Monday, March 6, 2017

Cerro Cara Iguana Road (PM) - 27 Feb 2017

Our afternoon tour took us through Carnival celebrations to an upland road called Cerro Cara Iguana Road, which runs along the south rim of the volcano. We parked just a quarter mile from the main road and hiked single-file down the embankment and into the woods to look for roosting owls. Sure enough, another quarter mile in Danilo motioned to the trees about 50 yards away. Spectacled Owl!

I was proud of our group as they stay totally silent the entire time. However the forest floor was covered with thick dried leaves that crunched like Doritos when we stepped. Consequently, the owl was awake and aware of our presence. We kept our distance, which allowed the owl to relax while we took digiscoped images and videos. We would quietly return to the main road after stopping to look at some roosting bats in a hollowed out termite nest.

As Carnival music boomed in the background we looked for Red-capped Woodpeckers ( the equivalent of our Red-bellied Woodpeckers), Lesser Goldfinches, Black-and-White Warblers, and Bananaquit. An adult Short-tailed Hawk appeared overhead and offered some long-distance shots.

The road was steep, so walking was slow. We found Yellow-crowned Euphonias, which look similar to the Thick-billed Euphonias back at the Lodge, but have a thinner bill and dark throat band.

Great Kiskadee
At the top of the hill where the road leveled off, we had the opportunity to compare the Great Kiskadee with Social Flycatcher, Tropical Kingbird, and Rusty-margined Flycatchers in a small clearing. Here, the sun was a bit more cooperative for Digiscoping.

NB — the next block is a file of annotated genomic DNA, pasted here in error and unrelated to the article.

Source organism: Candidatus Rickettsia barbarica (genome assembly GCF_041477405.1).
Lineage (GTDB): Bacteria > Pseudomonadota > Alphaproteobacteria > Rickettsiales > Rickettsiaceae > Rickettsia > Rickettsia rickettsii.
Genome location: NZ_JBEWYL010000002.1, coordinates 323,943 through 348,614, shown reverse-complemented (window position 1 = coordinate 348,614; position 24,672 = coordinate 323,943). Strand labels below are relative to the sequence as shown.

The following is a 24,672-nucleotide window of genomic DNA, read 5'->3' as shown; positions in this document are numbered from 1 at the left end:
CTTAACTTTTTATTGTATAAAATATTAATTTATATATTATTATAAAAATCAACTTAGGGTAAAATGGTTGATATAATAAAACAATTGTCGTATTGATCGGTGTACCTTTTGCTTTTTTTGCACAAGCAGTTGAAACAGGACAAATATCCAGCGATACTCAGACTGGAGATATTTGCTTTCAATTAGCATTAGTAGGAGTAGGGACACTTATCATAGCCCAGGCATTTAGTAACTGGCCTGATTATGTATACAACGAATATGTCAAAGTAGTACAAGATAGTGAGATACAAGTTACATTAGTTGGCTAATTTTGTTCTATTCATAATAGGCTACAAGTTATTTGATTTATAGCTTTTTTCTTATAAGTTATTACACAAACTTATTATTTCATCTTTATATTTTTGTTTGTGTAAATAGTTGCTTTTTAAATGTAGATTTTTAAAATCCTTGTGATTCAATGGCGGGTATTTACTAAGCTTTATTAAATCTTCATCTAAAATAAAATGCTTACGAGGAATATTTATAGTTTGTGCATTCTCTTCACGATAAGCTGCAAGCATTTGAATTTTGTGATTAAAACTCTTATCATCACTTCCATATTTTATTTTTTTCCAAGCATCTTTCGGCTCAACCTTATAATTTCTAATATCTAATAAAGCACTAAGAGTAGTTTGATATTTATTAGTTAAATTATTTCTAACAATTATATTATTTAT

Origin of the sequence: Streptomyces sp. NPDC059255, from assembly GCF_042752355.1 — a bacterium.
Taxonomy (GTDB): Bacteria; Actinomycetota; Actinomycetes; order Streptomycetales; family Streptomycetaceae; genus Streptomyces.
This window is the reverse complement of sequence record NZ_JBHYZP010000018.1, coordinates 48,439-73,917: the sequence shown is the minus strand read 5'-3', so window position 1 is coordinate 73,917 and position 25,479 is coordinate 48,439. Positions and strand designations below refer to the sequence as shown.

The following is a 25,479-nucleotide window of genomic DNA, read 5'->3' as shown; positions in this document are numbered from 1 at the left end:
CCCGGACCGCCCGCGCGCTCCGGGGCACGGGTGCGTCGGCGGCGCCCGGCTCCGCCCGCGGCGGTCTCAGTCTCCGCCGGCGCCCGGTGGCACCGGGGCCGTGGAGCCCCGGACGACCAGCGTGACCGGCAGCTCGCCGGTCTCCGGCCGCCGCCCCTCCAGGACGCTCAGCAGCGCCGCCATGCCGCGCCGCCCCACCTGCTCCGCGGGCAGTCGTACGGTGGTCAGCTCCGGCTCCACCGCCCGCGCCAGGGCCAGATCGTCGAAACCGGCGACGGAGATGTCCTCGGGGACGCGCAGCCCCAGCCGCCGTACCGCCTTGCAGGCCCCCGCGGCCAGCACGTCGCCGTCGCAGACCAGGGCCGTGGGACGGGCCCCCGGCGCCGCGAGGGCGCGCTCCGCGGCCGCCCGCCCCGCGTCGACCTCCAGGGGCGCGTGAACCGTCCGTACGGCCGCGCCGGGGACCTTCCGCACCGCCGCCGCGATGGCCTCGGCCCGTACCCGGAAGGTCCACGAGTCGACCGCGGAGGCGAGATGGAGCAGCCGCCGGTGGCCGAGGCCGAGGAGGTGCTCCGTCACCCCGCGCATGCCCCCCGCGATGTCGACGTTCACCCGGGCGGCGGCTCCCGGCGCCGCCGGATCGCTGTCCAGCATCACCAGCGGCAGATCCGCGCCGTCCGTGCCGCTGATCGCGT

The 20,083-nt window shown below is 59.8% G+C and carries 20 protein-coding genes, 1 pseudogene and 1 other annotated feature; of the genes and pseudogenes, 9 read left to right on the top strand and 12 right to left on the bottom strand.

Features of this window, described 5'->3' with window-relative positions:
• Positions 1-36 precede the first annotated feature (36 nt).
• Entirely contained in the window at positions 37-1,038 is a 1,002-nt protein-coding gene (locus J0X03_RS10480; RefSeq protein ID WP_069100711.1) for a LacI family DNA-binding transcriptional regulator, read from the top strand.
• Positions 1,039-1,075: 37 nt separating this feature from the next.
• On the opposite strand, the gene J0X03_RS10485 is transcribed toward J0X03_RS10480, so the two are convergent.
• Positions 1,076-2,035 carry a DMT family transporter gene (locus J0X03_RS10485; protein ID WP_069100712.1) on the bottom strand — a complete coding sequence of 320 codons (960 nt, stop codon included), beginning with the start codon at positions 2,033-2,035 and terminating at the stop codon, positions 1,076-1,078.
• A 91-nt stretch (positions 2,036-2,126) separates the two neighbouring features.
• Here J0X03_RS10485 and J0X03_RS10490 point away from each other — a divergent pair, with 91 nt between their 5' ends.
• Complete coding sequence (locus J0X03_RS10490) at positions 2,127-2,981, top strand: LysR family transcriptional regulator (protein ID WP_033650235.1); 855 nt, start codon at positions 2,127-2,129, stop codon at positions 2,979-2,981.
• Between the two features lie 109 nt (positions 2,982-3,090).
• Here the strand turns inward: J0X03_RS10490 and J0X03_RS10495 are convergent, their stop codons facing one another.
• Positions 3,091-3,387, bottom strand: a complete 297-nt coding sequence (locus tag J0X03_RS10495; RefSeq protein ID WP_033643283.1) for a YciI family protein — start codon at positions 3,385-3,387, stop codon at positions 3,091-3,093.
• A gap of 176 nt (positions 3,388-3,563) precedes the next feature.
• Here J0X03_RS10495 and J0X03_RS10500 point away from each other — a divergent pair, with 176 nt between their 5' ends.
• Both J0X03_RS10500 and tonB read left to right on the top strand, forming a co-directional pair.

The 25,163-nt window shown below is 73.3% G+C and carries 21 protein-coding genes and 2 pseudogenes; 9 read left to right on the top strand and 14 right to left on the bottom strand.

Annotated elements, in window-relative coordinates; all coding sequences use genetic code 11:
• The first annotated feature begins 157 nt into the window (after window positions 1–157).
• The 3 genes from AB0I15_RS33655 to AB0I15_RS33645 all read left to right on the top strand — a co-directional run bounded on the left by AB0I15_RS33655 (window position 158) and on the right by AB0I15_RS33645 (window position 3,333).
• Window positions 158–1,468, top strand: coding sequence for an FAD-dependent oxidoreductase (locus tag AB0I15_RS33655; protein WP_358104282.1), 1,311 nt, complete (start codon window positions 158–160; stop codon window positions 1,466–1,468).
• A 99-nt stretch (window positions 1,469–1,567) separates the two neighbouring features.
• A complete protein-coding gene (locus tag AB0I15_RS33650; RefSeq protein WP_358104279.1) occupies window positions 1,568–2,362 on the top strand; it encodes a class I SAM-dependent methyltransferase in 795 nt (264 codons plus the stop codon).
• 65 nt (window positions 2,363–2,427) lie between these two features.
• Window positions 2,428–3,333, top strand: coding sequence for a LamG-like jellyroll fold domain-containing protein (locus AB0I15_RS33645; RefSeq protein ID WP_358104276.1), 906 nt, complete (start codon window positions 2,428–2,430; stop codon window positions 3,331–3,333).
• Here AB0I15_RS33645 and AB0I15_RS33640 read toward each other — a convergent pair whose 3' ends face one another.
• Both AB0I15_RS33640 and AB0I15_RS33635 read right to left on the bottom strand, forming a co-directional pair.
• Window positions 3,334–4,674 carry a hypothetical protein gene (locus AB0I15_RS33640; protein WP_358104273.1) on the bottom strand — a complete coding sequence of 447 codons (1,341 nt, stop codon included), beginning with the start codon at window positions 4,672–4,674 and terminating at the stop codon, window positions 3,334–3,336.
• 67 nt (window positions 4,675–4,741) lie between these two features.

Rusty-margined Flycatcher

Tropical Kingbird

I spotted a Long-billed Starthroat roosting on a snag hanging over the road ahead of us, but once again we were walking into the sun. I would take a few digiscoped images and video before trying to walk past it to get the sun behind me, but it flew just moments after I got the scope on it. 

A large hawk appeared low over the tree and then soared overhead for several circles before disappearing. We initially identified it as a juvenile Broadwinged Hawk based on pointed wings, blotchy chest, and wrist windows that are normally found in Red-shouldered Hawks. The lack of dark-tipped flight feathers threw us, and the tail appeared too long. So, it wasn't until I got home and looked at my pics on the large screen that I noticed the large, dark eyes (falcon-like) and the fine-barred chest feathers starting to appear in the molting bird: Gray Hawk!

At the end of the road we spent a few minutes looking for Gold-collared Manakin. Danilo was eventually able to spot one roosting deep in the thickets, and it took several attempts with the laser pointer to get the rest of us on it. I managed to get a short video of it before it moved. 

As we walked back toward the van we spotted a pair of Summer Tanagers in the orchard on our left. At the clearing ahead of us a pair of Red-legged Honeycreepers  were roosting in a clump of vines. I was busy video-recording a gorgeous Golden-hooded Tanager just to the left of them. I would miss another Bay-headed Tanager. 

At the van we found a sleeping Hoffman's Three-toed Sloth high in the trees. Overhead a pair of Orange-chinned Parakeets were slowly walking along the branches and eating the last few red flowers in an otherwise-bare tree. Closer-by a pair of Plain Tanagers were posing in the late afternoon sun.

Danilo and I ran back to the clearing to look for an Indigo Bunting and possible White Hawk, but neither reappeared. We would return to the van just in time to photograph a pair of Red-capped Warblers that provided stunning views in the bush just a few feet away. 

We would return to the lodge just in time for me to get a last few pics of a Snow-bellied Hummingbird near the feeder. A Violet-headed Hummingbird would also make a very brief appearance!

1 comment:

Greg Norwood said...

Excellent post Jerry, I learned a lot.

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